Bridging Networks With The Flip Of A Switch

The TP-Link TL-WR703n is the WRT54G for the modern era – extremely hackable, cheap, and available just about everywhere. Loaded up with OpenWRT, it’s capable of bridging networks: turning Ethernet into WiFi and vice versa. This requires reconfiguring the router, and after doing this enough times, [Martin] was looking for a better solution. The SOC inside the WR703n has two exposed GPIO pins, allowing [Martin] to choose between WiFi access point or client and between bridged or NAT/DHCP.

According to the OpenWRT wiki, there are a few GPIOs available, and after connecting these pins to a DIP switch, [Martin] could access these switches through the firmware. The hard part of this build is building the script to change the settings when the system boots. This script looks at the state of the GPIOs and changes the WiFi into client or access point mode and tries not to muck about with the DHCP somewhere off in the cloud. Yes, we just used cloud in its proper context.

The only other hardware to complete this build was a simple USB to serial converter that should be shoved into the corner of everyone’s workbench. Not bad for an extremely minimal soldering and configuration required for a something that’s extremely useful.

14 thoughts on “Bridging Networks With The Flip Of A Switch

  1. As mentioned in the comments of that article, the TP-Link MR3020 is pretty much the same as the WR703N but has a built-in switch so no modding is required. It isn’t configured in the stock OpenWRT images but you can set it up to do the same sort of switching.

  2. Many scripts can be launced automatically based on networks probes. For example if is reachable a certain ssid it chan be at home, it on the eth side is reachable a dhcp server and the home ssid is not visible on wlan side, we are in the hotel scenario and so on.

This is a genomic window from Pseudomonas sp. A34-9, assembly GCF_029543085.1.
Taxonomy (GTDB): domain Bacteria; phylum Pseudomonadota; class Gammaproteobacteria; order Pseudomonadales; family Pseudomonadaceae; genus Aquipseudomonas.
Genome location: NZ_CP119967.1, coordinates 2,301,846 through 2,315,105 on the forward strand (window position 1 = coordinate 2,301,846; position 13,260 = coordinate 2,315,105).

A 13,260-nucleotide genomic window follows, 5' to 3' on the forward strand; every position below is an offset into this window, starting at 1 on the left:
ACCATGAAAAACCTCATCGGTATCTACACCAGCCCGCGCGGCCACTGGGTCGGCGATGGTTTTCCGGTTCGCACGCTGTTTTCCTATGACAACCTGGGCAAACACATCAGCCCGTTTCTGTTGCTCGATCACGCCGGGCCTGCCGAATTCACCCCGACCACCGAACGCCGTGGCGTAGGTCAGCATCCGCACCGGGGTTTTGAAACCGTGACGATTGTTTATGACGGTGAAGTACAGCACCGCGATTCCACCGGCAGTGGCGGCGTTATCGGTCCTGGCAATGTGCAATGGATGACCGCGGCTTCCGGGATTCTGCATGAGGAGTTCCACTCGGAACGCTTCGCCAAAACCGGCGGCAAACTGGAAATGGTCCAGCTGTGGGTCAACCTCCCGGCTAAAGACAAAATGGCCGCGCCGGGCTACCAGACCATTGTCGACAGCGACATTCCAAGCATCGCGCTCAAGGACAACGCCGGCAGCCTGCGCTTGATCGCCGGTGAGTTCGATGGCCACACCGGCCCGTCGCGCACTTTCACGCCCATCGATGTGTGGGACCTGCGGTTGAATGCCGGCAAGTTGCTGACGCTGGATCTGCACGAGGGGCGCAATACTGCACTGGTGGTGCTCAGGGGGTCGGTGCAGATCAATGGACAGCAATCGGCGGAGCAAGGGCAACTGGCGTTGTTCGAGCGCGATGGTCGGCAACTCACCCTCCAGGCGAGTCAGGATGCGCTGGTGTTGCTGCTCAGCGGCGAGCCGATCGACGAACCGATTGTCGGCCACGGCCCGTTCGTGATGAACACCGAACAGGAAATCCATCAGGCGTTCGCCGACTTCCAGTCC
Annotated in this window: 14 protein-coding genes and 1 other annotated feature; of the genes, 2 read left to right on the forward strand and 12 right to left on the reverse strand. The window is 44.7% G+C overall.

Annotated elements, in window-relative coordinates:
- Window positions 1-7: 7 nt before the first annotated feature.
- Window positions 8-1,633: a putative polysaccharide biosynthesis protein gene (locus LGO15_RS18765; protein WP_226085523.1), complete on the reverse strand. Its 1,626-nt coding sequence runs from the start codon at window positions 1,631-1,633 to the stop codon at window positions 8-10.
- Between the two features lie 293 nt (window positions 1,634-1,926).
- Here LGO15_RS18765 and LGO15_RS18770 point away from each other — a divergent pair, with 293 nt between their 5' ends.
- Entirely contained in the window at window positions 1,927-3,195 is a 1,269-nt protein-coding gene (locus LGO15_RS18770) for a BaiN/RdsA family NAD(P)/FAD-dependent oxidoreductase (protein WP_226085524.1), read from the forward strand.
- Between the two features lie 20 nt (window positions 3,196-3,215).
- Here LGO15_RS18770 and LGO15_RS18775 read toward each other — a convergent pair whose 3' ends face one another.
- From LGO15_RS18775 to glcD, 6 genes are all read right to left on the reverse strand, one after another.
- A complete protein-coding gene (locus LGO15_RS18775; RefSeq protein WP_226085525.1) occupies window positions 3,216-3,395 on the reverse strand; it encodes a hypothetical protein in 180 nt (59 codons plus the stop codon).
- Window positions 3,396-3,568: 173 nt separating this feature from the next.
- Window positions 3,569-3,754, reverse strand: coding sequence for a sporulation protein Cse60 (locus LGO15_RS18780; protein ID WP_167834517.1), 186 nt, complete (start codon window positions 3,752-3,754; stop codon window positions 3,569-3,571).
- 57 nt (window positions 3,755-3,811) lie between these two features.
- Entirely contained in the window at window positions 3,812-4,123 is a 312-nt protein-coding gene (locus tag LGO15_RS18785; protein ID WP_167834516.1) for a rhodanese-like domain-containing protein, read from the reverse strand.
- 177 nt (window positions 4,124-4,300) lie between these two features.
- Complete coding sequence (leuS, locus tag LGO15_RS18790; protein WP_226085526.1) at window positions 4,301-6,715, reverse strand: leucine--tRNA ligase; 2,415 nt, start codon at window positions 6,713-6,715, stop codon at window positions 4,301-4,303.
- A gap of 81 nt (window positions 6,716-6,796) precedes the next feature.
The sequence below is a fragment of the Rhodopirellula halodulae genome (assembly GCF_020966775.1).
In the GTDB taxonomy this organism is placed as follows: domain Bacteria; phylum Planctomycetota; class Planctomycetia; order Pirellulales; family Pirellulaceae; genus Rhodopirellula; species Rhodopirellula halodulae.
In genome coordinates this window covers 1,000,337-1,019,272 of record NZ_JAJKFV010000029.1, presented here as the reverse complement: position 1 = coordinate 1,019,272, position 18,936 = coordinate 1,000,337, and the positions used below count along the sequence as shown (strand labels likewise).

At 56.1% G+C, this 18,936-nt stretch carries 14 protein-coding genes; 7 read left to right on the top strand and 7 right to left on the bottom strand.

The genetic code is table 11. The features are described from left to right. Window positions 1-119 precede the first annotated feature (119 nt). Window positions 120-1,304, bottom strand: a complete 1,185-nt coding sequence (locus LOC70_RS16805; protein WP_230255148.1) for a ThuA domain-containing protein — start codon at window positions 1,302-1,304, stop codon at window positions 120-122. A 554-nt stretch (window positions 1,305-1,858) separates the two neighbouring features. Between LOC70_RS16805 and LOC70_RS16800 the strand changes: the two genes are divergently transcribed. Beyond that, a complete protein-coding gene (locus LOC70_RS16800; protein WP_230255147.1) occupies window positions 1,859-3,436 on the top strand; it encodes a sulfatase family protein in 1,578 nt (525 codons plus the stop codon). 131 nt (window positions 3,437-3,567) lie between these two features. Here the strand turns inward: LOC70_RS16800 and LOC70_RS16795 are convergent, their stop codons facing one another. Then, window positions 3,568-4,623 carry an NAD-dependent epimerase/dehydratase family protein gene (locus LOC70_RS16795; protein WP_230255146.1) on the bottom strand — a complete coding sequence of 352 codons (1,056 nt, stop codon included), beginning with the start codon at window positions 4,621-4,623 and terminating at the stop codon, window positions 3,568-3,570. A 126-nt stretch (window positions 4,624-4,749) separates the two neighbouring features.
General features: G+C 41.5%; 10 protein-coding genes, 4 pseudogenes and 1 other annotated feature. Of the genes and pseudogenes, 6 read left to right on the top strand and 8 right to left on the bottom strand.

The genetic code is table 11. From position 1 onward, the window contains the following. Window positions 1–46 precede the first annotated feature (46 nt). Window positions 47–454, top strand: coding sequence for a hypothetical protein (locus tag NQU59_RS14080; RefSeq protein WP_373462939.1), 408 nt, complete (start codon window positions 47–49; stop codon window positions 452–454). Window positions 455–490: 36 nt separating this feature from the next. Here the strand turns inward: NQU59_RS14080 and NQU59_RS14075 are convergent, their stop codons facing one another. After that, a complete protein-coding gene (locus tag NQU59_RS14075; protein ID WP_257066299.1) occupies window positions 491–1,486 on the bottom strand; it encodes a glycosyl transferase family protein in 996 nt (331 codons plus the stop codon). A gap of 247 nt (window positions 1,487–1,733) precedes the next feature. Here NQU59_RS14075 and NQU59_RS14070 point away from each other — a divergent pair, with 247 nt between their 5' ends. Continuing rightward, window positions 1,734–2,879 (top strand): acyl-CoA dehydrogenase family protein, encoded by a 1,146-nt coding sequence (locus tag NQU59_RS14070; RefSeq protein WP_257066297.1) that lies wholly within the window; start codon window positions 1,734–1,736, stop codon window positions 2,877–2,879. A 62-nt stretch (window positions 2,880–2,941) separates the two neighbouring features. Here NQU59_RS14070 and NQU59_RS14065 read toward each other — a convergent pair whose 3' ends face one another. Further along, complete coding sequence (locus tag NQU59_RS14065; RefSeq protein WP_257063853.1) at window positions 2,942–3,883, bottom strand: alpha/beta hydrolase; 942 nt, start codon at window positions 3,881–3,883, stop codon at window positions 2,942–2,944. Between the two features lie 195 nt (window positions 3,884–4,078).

3. Rather than modding a TP-Link TL-WR703n for 64Mb or Ram it’s much better to buy a Gl.Inet clone… it already got 64Mb, Serial and GPIO are broken out and there’s an additional lan port… and ig can be bought for 20$, there’s even a caseless option..

      1. My next mods will be on the WT3020 (or WT3020H, 8MB flash, 64MB ram). I found one for 15.80USD on aliexpress a short while back. It also has two ports and is supposed to be 300M (where’s the point of 300M when the wired interfaces are only 100Mbit?).

  4. I’ve been using the TL-MR3040, which has a battery, for some stuff around the house. I think that it has the same setup except for the battery. This could be interesting if you cant POE it. I’m attempting to make mine a poor man’s WIFI Pineapple.

  5. Speaking of a WiFi bridge, does anyone know of one that is combined with a powerline module in the plug-in format? I can find plug-in WiFi bridges, I can find plug-in powerline modules (standard kind with Ethernet jack(s) ), and I can even find plug-in powerline modules with WiFi Extender/AP, but I can’t find a single powerline plug-in with an included WiFi bridge… Anybody got any leads? I’ve spoken with several of the major manufacturers and they just blow me off. I apologize for the tangent here, but this is the closest thing I’ve read in years and if anyone might know of something I expect they’re here among the HAD readership.

    1. I know netgear has done a few things, but I personally do not like their brand too much…

      found a few things on amazon that might fit your description…

      NETGEAR XWNB5201 Powerline 500Mbps to N300 Wi-Fi Access Point
      NETGEAR Powerline 500Mbps Adapter – Starter Kit (XAVB5201)

      1. Those are the closest I’ve found, but they’re all taking the “Ethernet link to powerline node, powerline link to distant point, powerline node to new wifi ap/repeater” route. I’m looking for the reverse “wifi receive to powerline node, powerline to distant point, powerline node to Ethernet” route. I don’t want to extend a wifi network at the end point, I want to use wifi reception (i can’t feed a powerline node direct from the wired router either) to feed *into* a powerline network so that I can put an Ethernet port in a location where I can’t pull wires to but which is also out of reach of wifi. I specifically asked Netgear about a solution to do this and they indicated that they could not do that. I might be imagining the one combo that hasn’t yet come to market…

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